To which, I am nonplussed. Really?

But my thing is, if in doubt, paint something. If my mind is filled with negative, start a project and focus intently on it until reason prevails. Fear will always beckon, it’s the ‘frenemy’ you wanna shake and can never quite release. So, why give the mind a chance to settle in that place? And I am not saying that writing a book while going through treatment for breast cancer, or any cancer or sickness, is an easy thing to do, not at all. Maybe I am grateful that I have cultivated the wherewithal to apply art to major life experiences-no matter how challenging.

My bald head during treatment became a beacon of strength to me.

Where do you find courage and ability? Are you one of those who might curl in a ball and sleep? I find courage in the making. Painting, drawing, sewing, it fortifies me. It reminds me that I have ability and can push myself further. It reminds me that I want to be better, live more, extend myself to the limits of possibility.

To have my life threatened by a disease and to know that my lease on life is tenuous at best? That seems like courage to me. Or at the very least the impetus to be courageous. At the same time, I often feel like Kass, I know what I want and the steps I need to take in order to make my goals acheivable, but I freeze.  

My very own signed copy of Dreaming from the Journal Page

Are you frozen? Do you apply art to necassary situations? How do you cope with challenging circumstances? Kass and I would like to know.

The Webinar and a travel journal update

A sampling of what I would take if I were traveling to France! Or anywhere else.

Oh my goodness! I just finished the Webinar with Create Mixed Media and I think it was a success. I was a bit nervous, but that is to be expected. If you attended, thank you so very much for coming and for checking out my website, blog and… ahem….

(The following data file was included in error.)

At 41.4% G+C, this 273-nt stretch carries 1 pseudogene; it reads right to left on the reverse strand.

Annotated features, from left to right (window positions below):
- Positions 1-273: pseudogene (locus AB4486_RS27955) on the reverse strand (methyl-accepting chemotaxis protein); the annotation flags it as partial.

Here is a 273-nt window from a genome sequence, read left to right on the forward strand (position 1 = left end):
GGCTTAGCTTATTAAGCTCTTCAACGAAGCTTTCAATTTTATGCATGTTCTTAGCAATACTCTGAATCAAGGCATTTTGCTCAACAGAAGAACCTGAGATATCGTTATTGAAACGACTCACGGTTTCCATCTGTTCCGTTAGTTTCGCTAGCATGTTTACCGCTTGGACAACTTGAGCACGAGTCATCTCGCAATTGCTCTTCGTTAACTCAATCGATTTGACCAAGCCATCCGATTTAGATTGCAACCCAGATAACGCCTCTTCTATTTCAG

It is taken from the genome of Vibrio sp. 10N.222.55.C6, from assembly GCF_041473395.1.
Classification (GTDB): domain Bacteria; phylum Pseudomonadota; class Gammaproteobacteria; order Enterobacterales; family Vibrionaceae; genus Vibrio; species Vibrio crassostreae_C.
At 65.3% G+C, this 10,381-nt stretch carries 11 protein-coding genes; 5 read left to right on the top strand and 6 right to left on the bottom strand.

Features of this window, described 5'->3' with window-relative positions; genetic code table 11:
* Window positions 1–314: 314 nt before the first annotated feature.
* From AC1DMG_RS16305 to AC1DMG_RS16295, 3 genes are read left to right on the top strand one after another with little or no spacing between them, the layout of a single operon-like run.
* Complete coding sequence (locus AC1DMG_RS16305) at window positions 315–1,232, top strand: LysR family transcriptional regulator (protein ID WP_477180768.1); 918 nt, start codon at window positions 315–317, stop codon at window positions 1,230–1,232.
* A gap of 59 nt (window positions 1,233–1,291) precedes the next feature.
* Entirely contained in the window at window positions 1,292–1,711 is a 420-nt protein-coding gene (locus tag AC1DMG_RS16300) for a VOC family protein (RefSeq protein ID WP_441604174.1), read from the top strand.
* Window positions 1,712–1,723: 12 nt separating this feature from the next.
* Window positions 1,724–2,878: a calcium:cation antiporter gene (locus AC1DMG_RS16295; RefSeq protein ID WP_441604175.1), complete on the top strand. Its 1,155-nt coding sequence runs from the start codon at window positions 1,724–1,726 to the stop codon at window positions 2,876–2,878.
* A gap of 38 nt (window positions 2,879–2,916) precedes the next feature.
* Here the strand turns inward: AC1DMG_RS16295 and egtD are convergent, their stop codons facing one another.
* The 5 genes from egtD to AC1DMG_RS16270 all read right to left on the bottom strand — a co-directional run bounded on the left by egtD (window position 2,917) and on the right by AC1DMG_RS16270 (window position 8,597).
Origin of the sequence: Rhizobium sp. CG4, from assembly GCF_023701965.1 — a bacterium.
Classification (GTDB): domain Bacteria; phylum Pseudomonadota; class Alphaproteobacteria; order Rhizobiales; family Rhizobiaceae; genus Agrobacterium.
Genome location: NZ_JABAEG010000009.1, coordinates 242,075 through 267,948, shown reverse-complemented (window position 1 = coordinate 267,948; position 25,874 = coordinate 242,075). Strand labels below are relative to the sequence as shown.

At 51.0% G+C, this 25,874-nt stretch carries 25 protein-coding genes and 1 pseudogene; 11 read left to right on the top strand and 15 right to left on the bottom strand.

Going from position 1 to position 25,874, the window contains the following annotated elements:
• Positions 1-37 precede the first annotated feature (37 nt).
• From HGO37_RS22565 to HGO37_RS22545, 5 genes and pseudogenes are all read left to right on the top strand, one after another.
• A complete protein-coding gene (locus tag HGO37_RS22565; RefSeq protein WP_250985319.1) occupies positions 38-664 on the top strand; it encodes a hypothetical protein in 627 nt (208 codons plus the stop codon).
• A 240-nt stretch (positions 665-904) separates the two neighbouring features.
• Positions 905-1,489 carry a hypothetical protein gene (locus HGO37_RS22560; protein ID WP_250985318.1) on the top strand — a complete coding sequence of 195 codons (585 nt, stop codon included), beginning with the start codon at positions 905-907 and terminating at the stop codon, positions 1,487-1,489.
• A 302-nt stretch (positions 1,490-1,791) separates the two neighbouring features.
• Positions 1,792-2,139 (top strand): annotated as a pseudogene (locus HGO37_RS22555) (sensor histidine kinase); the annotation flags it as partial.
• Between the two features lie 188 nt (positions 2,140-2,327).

my new teaching website, The Clever Guild.

The questions were great and I wanted to address a few of them here. 

When I make my journals I have been using Saunders Waterford 140lb. Hot Press Watercolorpaper. I am fickle and can change my mind often but this has been a favorite for the last two journals made. When I went to F.I.T, my teachers were adamant that we use Cold Press paper and I can’t remember why. They helped me form a habit that I was just recently able to break. Using Saunders Waterford 140lb Hot Press paper is somewhat new to me and I really like its flat surface and ability to hold a puddle of water for a long time.

The one paper that I do not like is Arches and the reason behind this is, when wet, it has a funky smell. I have never liked it and can’t confirm that their paper still smells because I am not willing to purchase it again.

The last journal I made used 4 different watercolor papers (and if you would like to hear my thoughts on them, just comment here on this post and I will expand on the topic), and I made the book with 4 different papers in order to test them out and see what I thought. There was one paper in that journal that I really did not like. But the Saunders paper shone like a pretty nugget of gold, so I have become a fan.

Above you will see what I would bring as a travel journal kit. The little palette is brand named Jack Richeson and I bought mine through Roz Stendahl‘s local art store, Wet Paint (she turned me on to these palettes [and if you go ahead and order a few, please tell them Melanie Testa sent you-I don’t get anything out of this, they are just really good people and independant). The little guys are just two dollars fifty, so buy quite a few and give them as gifts to your favorite art buddies (I do this and you know who you are!) 

I also carry a Pentel Pocket Brush Pen, a refillable cartridge style pen with actual bristles in the brush (!!!), a mechanical pencil with 3B lead, my favorite, and a Lamy Safari Fountain Pen using Platinum Carbon Black Ink. One of the best waterproof inks out there. I also carry and empty dropper bottle and fill it when I get to where I am going.